October 12, 2012

Lovable Supervillains

        A good villain can be so hard to find.  There are villains that I love for their delicious pure evil, such as Darth Vader in "A New Hope" and Maleficent in Disney's "Sleeping Beauty," but today I'm talking about villains that are actually our heroes.  With all my goody-goody speeches about heroic heroes, you'd probably expect that I'd purse my lips disapprovingly at the very idea of books or movies about supervillains.  And it's true that I have a very limited tolerance for anti-heroes, or "heroes" who do all the same evil things as the bad guys but are lauded because they do it for our team.  But I confess to as much fondness as anyone for a solidly comedic supervillain, especially, of course, one that turns out to have a heart of gold after all.  Here are a few I've enjoyed.
        Gru of "Despicable Me" - Sure it was predictable, but the point wasn't where we would end up; it was how we'd get there, and our whole family got a kick out of all the supervillainous fun.  We especially liked when Gru punched the shark, and of course the minions.
        Artemis Fowl of the series by Eoin Colfer - Colfer did a nice job with Artemis's transition from pure villain to heart of gold, and of course I liked Butler the bodyguard, proving once again that a supervillain needs super sidekicks.  And both Artemis and his opponents always have the most excellent selection of technological and magical toys.  But [Spoiler Alert!] I'm sorry to say that I lost it at the end of the third book when Artemis lost his memory and turned completely evil again.  That's when I gave up.  (But I am assured by one of T's friends that I should have kept going because he gets his memory back and the whole series is awesome.)
        Bartimaeus of The Bartimaeus Trilogy by Jonathan Stroud (Book One is The Amulet of Samarkand) - Bartimaeus is a true demon, introduced as a villain, and certainly looking out for himself.  But his sense of perspective, and most of all his sense of humor, end up making him the hero of the series.  (There's another book about the character, The Ring of Solomon, that's still on my list of books I'd like to read.)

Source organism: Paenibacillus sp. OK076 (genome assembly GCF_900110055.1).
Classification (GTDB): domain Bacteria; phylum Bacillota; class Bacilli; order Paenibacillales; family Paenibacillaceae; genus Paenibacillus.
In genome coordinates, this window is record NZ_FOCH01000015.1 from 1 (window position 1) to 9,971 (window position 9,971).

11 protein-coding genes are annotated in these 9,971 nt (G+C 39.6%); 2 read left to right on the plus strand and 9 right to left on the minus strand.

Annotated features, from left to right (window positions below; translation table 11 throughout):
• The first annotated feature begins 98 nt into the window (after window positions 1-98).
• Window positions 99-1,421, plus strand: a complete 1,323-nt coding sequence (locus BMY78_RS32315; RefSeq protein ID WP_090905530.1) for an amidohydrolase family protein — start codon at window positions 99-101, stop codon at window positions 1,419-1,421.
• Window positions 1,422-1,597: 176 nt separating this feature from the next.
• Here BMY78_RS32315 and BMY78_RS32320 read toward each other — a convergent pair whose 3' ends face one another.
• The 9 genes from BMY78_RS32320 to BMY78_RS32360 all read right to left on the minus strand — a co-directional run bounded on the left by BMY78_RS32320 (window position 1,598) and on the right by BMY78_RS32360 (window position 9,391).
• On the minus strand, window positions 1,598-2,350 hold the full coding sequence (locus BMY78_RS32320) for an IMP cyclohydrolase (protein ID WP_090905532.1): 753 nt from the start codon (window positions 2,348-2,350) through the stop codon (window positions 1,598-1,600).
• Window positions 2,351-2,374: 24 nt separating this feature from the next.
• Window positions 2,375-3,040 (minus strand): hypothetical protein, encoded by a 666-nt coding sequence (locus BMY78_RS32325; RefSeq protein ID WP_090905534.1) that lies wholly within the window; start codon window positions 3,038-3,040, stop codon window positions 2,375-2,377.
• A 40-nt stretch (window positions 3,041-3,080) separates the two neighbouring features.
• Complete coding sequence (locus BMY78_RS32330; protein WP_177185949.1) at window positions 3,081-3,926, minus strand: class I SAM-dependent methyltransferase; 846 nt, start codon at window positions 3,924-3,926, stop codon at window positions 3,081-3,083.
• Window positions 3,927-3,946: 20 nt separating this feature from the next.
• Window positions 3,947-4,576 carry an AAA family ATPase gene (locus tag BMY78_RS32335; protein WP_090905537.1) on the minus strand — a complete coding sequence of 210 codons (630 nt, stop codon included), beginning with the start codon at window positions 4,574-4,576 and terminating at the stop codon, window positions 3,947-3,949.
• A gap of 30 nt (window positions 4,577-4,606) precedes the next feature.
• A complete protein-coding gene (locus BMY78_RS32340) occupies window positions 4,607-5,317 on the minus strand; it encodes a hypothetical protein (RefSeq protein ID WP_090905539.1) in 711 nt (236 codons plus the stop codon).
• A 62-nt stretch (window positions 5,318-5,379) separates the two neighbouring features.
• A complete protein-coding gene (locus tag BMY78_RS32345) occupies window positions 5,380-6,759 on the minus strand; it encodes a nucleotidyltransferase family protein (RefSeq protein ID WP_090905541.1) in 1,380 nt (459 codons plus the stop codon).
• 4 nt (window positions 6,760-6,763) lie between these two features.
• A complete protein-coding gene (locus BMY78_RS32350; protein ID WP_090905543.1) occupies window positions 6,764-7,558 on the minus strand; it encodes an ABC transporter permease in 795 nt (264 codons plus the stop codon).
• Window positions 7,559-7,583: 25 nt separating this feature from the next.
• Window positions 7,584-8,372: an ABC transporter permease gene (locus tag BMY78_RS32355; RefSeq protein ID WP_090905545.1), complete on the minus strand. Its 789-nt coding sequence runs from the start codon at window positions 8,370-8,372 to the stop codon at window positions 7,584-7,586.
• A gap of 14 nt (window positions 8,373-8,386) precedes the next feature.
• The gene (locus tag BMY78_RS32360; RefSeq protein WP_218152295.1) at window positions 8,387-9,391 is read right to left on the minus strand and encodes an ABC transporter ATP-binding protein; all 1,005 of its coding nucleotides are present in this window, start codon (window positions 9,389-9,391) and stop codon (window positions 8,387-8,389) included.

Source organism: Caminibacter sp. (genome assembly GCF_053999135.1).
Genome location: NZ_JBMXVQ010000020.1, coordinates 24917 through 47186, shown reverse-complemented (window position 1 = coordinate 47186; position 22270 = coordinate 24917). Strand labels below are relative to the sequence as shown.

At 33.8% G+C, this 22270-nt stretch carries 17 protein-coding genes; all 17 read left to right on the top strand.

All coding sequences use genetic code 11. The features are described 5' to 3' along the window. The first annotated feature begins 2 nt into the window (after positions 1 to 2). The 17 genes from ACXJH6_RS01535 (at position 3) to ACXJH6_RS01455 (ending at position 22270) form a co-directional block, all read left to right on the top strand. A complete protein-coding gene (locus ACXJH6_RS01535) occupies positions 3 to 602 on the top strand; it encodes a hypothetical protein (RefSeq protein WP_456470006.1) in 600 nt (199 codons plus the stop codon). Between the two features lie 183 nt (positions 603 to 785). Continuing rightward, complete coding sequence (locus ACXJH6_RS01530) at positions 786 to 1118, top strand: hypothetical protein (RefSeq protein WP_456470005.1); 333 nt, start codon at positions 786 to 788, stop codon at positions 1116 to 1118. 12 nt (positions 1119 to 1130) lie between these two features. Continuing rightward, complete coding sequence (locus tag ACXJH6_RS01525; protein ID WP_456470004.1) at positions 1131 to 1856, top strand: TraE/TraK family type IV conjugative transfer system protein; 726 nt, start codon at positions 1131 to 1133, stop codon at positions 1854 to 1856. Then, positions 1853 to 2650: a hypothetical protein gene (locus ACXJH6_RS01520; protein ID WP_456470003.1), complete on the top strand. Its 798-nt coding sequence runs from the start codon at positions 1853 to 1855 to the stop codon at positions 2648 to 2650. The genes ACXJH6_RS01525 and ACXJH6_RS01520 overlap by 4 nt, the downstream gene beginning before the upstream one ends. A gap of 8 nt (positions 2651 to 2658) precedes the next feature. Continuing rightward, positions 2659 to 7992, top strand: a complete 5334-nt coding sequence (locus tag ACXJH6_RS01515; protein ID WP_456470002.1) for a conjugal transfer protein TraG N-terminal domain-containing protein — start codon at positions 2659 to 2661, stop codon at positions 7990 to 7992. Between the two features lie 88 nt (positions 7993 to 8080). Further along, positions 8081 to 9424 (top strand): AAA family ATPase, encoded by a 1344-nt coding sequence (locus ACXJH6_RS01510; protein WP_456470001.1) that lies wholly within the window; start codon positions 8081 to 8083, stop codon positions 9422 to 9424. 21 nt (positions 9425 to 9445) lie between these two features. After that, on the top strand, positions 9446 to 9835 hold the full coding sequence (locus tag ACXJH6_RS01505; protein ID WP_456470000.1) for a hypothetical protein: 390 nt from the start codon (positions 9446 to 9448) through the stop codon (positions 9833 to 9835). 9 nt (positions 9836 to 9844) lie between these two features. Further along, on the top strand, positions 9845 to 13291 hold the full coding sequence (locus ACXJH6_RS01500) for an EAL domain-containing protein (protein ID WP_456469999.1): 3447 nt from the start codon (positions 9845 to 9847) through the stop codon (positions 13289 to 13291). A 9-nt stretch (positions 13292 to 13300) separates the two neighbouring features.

Demon Kid of St Viper's School for Super Villains, by Kim Donovan - I received a review copy of this one, and my real regret is that it wasn't around three years ago.  Unfortunately, P is really out the top end of its target reading level, so he and I both thought it was cute, but slight.  In some ways almost a parody of Harry Potter, Demon Kid begins a new school, runs into immediate rivals, makes friends, and has to prove his worth to the teachers and himself.  There were lots of fun jokes and references to supervillain tropes, a few twists, and exciting chases and battles.  I think the toughest thing in the series will be that perpetual problem for supervillain heroes: the balance between believable badness and likeable goodness.  If Demon Kid were really to be a supervillain, wouldn't he happily kill all his enemies and backstab all his allies at the first convenient opportunity?  And if he's to show mercy and loyalty instead, how to keep up the plot device of his desire to be the most nefarious villain of them all?  Still, such meta considerations aside, I think this would be a fun, light romp for the seven or eight year old who likes super heroes and lots of sound effects.  What's not to love about invisible invisibility guns, classes in diabolical laughter, and the International Space Station?
        Finally, what about two more characters riding that thin line between lovable and hateable: Dexter of the cartoon "Dexter's Lab," and Calvin of the comic Calvin and Hobbes.  Both veer wildly between noble impulses and plans for world domination.  Both endear themselves to us with their quirky imaginations and ridiculous escapades.  Both would be nightmares in real life, but are treasures in the world of fiction.
        So let's join the minions in cheering for our favorite supervillain's latest plans to take over the Earth.  And may the most absurdly villainous villain win!

[Pictures: "Chill vs Demon Kid," computer artwork by Petherick Button from St Viper's School for Super Villains: the Riotous Rocket Ship Robbery by Kim Donovan, 2011;
"Calvin as tyrant," pen and ink from Calvin and Hobbes by Bill Watterson, May 11, 1992.]

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